Since the 1970s, American governments have sporadically pressured Jerusalem to negotiate the return of the Golan to Syria in exchange for peace. Had Israel given up this territory, Iranian forces would now be preparing to establish themselves on its strategically advantageous high ground. Michael Doran, testifying before the House of Representatives, argues that for this and other reasons, Congress should recognize Israeli sovereignty over the Golan. (Video is available at the link below.)

Between 1949 and 1967, [the period during which Syria held the Golan], thousands of clashes erupted [there]. By contrast, ever since Israel took control of the Golan Heights in June 1967, they have served as a natural buffer between the two belligerents. The last 70 years serve as a laboratory of real life, and the results [of the experiment conducted therein] are incontrovertible: when in the hands of Syria, the Golan Heights promoted conflict. When in the hands of Israel, they have promoted stability. . . .

From the outbreak of the [Syrian] civil war, Iran and Russia have worked aggressively to shape the conflict so as to serve their interests. The influence of Iran is particularly worrisome because, in the division of labor between Moscow and Tehran, Russia provides the air power while Iran provides much of the ground forces. . . . Thanks to Iran’s newfound ground presence [in Syria], it is well on the way to completing a so-called “land bridge” stretching from Tehran to Beirut. There can be no doubt that a major aim of the land bridge is to increase the military pressure on Israel (and Jordan, too). . . .

Would Americans ever consciously choose to place Iranian soldiers on the Golan Heights, so that they could peer down their riflescopes at Jewish civilians below? Is there any American interest that would be served by allowing Iran to have direct access to the Sea of Galilee, Israel’s primary water reservoir? Would it ever be wise to place Iranian troops [where they could] serve as a wedge between Jordan and Israel? The answer to all of these questions, obviously, is no. And the clearest way to send that message to the world is to pass a law recognizing Israeli sovereignty over the Golan Heights.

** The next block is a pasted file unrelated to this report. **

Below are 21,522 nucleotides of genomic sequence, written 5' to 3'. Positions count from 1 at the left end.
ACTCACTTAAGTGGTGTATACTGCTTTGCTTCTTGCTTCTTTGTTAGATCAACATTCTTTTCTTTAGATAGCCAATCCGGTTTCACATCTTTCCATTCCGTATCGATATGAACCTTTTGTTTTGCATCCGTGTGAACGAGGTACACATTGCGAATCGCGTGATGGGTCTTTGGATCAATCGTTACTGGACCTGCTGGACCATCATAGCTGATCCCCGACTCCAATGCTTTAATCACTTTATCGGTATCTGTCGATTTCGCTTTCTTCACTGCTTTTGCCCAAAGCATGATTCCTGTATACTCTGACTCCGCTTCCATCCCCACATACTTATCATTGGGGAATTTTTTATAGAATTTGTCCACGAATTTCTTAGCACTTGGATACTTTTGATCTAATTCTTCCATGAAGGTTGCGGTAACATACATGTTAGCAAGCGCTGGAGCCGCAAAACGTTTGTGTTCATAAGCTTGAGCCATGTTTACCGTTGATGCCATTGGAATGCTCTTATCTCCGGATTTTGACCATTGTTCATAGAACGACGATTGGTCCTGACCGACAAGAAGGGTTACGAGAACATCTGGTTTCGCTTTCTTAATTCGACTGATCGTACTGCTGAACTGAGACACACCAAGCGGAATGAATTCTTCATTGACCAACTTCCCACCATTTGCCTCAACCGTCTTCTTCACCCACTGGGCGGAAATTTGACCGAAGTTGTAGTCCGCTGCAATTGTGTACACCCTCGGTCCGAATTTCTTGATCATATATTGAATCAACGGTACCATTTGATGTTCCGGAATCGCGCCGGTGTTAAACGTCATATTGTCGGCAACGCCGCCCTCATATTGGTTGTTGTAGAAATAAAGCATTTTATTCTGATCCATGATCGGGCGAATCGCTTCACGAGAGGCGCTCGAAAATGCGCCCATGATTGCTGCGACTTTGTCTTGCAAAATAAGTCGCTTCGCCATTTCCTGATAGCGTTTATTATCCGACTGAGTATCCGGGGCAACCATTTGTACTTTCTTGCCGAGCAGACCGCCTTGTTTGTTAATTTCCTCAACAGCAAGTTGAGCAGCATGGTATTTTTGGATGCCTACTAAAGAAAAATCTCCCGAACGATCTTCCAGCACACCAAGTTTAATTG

As for the claim that the Jewish state’s seizure of the Golan in 1967 violates international law, Doran notes that Washington undermined this claim with its attempts in the 1990s to broker a deal between Jerusalem and Damascus:

The ready American (and Israeli) acceptance of the June 4, 1967 cease-fire line [as the basis for such a deal] is nothing short of startling. That line . . . leaves Syria in possession of territory along the shores of the Sea of Galilee and elsewhere that it acquired by force in 1948. In other words, to win over its enemy, [Syria], the Clinton administration dispensed with the principle of the impermissibility of the acquisition of territory by force—the very principle that the United States has remained ever-vigilant in applying to its ally, Israel.

You have 1 free article left this month

Sign up now for unlimited access

Subscribe Now

Read more at Hudson

More about: Congress, Golan Heights, Iran, Israel & Zionism, Syrian civil war, U.S. Foreign policy